Still reeling from a shooting on the night of January 4, residents of an East Oakland neighborhood received surprise visitors on Saturday—Mayor Jean Quan and a retinue of volunteers. The mayor spent the morning going door to door through East Oakland’s police beat 33, talking with residents about new services and programs in the neighborhood, including the reinstatement of the neighborhood’s crime prevention council.
The area is “one of what we call ‘high stressor beats,’” Quan said. She cited 1,500 arrests and 500 incidents of domestic violence in the beat in 2010. Calling unemployment and crime rates in the area “unacceptable,” Quan said, “It’s time to turn those statistics around.”
The beat appeared a quiet residential zone as Quan, an estimated 50 volunteers, and a pack of reporters walked the streets Saturday. The area is a grid of houses mixed in with the occasional business bound by International Boulevard on the east and San Leandro Street to the west and running from 99th Avenue north to 82nd Avenue. Quan said that even though the area has a bad reputation as part of deep East Oakland, residents were shaken by Tuesday’s shooting—which injured 6 men, including a 49-year-old man who was hit by a bullet inside his house and remains in critical condition—like any group of “regular, hardworking people” would be.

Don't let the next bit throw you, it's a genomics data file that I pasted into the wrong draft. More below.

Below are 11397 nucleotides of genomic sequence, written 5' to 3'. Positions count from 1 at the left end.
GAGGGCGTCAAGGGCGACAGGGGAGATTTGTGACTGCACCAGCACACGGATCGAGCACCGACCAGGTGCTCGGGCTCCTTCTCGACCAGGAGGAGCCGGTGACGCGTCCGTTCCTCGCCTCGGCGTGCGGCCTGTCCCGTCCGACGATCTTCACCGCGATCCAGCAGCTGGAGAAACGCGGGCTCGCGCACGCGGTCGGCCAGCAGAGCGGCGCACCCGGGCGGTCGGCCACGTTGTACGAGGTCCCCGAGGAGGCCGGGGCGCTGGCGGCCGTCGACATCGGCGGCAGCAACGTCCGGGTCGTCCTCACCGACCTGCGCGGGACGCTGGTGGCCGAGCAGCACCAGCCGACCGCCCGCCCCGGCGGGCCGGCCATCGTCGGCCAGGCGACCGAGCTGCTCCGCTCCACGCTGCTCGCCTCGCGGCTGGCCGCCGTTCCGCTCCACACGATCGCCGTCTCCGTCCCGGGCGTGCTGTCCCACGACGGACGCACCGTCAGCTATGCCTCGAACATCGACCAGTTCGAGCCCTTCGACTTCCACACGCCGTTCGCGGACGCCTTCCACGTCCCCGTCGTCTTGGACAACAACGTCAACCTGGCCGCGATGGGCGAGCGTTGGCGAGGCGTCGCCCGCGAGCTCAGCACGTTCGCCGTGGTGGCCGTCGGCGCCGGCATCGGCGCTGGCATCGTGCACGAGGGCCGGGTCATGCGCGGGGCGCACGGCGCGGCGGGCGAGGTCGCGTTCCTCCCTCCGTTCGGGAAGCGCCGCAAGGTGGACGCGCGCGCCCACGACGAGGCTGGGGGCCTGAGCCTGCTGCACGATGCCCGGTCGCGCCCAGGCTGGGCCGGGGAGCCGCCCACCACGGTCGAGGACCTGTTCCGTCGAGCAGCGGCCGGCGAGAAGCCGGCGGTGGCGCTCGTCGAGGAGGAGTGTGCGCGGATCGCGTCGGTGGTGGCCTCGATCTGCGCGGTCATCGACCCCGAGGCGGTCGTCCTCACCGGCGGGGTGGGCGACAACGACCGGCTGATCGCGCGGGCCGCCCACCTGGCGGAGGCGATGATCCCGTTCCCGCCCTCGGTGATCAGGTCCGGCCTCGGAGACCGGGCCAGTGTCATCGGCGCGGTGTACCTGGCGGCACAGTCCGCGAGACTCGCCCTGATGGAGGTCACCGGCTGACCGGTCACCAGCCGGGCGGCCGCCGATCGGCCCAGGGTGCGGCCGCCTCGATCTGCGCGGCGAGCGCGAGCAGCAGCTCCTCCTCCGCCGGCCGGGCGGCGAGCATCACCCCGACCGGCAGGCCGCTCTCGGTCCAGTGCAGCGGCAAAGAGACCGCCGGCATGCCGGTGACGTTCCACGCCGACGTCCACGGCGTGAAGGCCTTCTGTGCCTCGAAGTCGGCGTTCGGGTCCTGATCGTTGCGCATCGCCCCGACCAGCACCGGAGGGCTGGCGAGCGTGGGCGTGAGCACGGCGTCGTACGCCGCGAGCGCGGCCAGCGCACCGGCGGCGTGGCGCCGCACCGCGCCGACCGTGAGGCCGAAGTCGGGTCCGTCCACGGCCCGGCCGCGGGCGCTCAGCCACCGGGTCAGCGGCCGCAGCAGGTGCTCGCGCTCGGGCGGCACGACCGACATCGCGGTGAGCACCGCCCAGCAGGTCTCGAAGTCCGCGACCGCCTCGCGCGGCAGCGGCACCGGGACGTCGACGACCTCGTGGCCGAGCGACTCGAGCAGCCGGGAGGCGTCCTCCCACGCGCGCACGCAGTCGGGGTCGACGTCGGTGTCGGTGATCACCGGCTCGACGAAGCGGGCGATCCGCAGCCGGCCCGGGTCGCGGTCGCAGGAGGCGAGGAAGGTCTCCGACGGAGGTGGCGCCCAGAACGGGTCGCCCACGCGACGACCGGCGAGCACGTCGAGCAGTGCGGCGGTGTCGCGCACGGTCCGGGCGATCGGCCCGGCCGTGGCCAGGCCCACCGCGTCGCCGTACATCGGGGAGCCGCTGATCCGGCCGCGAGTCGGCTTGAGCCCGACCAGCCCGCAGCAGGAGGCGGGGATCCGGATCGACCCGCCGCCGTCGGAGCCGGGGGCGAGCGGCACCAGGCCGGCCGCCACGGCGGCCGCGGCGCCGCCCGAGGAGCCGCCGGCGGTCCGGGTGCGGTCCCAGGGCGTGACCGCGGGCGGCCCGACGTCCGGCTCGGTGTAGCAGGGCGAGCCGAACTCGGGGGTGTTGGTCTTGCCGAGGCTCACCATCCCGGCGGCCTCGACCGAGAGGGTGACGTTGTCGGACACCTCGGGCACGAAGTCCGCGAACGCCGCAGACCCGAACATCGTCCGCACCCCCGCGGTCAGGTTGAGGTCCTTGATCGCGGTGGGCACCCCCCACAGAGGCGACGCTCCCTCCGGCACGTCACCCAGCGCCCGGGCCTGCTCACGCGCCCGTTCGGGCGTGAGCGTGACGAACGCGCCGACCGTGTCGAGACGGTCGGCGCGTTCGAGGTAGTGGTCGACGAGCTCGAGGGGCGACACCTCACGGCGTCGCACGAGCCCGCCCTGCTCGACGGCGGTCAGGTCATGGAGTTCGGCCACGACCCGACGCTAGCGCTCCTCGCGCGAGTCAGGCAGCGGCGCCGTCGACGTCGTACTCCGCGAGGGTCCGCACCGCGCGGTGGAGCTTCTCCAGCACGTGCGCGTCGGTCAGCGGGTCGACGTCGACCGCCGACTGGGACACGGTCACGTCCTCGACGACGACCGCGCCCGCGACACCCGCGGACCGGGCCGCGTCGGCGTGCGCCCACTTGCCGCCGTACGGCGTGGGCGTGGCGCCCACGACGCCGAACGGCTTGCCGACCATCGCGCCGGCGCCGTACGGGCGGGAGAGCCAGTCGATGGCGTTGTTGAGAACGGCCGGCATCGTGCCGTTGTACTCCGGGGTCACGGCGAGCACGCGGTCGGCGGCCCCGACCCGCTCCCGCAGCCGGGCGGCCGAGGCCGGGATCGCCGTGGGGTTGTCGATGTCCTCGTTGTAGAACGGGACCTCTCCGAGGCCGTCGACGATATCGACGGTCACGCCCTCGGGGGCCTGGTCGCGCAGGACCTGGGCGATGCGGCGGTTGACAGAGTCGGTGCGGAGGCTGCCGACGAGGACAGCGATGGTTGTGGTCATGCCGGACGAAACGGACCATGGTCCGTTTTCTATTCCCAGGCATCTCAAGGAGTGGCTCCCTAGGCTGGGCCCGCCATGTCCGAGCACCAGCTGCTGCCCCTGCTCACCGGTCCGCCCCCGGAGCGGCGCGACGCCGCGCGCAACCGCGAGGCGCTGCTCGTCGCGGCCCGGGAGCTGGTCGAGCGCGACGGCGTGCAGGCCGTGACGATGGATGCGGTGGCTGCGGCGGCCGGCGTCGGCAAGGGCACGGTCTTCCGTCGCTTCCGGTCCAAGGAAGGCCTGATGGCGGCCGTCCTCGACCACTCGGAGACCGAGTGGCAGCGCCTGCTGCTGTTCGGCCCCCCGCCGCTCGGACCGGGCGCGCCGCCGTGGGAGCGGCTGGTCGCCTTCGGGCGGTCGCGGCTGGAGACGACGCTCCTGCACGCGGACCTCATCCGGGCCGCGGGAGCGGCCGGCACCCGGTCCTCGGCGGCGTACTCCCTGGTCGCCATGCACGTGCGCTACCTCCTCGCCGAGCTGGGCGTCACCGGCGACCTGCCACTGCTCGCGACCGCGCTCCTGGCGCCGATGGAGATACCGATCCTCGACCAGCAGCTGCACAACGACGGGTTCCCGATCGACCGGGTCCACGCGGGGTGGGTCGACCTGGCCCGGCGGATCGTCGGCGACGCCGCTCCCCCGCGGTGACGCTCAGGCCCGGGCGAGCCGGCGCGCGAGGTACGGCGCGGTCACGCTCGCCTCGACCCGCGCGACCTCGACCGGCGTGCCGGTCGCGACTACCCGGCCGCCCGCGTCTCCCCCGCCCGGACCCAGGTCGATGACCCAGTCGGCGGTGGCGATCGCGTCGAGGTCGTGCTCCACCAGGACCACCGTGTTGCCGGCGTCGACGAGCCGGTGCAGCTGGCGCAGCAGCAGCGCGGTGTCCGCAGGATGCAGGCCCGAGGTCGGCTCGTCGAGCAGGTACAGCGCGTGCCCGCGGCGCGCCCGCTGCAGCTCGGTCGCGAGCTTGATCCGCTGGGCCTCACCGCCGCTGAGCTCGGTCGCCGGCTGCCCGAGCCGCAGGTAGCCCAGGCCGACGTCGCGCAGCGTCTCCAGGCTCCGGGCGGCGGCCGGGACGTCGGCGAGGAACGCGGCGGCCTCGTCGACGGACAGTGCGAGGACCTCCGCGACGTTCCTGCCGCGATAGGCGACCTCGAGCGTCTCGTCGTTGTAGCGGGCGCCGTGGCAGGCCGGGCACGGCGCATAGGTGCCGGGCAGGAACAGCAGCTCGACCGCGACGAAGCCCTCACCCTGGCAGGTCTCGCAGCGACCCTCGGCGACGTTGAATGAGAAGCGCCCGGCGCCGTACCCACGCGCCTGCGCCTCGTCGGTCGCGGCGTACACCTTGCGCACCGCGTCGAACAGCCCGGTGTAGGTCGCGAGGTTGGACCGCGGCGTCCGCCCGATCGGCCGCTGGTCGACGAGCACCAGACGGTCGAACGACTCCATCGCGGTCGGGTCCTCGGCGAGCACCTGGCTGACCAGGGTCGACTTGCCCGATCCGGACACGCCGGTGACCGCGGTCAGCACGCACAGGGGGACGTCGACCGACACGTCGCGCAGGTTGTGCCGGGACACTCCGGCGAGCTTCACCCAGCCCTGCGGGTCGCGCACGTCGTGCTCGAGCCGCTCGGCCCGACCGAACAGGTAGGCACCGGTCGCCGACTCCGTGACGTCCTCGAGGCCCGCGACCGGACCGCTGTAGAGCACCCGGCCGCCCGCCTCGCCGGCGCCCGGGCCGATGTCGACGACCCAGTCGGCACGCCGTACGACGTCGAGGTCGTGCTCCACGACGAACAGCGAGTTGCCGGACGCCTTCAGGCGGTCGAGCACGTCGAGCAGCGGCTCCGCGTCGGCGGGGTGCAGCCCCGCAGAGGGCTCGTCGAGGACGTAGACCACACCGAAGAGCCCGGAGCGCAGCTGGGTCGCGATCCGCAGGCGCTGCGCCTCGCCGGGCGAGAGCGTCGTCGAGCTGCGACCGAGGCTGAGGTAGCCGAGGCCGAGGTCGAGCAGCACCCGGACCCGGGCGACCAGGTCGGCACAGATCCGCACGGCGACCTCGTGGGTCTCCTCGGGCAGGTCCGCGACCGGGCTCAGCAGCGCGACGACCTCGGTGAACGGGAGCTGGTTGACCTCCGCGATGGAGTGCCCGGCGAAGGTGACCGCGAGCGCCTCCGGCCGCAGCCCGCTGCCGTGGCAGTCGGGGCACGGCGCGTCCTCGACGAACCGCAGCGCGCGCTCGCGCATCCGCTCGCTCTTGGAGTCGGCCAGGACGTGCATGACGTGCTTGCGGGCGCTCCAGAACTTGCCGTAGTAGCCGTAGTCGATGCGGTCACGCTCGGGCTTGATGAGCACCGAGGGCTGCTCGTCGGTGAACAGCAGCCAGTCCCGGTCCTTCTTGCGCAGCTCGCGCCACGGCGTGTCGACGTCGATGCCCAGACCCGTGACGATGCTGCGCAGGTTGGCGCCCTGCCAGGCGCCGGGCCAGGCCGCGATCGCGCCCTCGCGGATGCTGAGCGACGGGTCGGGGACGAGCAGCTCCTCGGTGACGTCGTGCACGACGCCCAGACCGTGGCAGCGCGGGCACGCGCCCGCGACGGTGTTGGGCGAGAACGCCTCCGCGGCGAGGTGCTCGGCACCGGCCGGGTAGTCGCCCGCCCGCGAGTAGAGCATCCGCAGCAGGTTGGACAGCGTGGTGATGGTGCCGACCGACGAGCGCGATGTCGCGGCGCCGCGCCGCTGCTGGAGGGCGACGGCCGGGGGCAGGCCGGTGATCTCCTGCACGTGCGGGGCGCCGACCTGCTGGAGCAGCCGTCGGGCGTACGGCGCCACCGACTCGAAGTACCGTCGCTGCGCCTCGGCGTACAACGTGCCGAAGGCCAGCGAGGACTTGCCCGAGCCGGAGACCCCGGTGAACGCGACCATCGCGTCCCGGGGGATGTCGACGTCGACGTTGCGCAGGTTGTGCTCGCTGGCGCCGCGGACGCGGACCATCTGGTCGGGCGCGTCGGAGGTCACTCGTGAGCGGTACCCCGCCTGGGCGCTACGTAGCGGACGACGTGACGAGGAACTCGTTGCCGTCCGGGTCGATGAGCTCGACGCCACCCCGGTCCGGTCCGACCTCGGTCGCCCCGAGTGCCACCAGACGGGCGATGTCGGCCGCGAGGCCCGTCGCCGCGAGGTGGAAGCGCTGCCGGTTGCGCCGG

Quan asked each resident she spoke with, sometimes with help from her Spanish-speaking husband Floyd Huen, if they had children under the age of three. She said she wanted to encourage such parents to attend the “Baby College” program starting in the area. “‘Baby College’ provides parents with training and support so that their [preschoolers] are well prepared for school on day one,” Quan wrote in her weekly newsletter sent out on Sunday.
Saying that the children of parents who go to Baby College tend to be more successful in kindergarten and thus later in school, Quan said the program would have a positive effect on future crime rates. She also told residents about two upcoming openings: the Elev8 community health clinic at Madison Middle School and the new 81st Street Library.
Carlos Hernandez, who has two children aged 1 and 7, stood in his doorway and spoke in Spanish with Quan through Huen. He told reporters in Spanish that Quan was, “a very good person for supporting us Latinos and helping the area move forward.”
Quan also told residents that Oakland’s problem solving officers (PSOs) have been reinstated. The officers, funded by violence prevention funds from the Measure Y tax, work with neighborhood crime prevention councils to tackle problems like prostitution and blight. The PSO positions were cut last summer when the city could no longer collect the Measure Y tax because officer levels were too low. The city council had laid off 80 police officers to deal with a budget deficit in July, leading to the officer deficit. In November, Oakland residents voted in favor of Measure BB, which allows the city to collect the tax without keeping staff at a set level.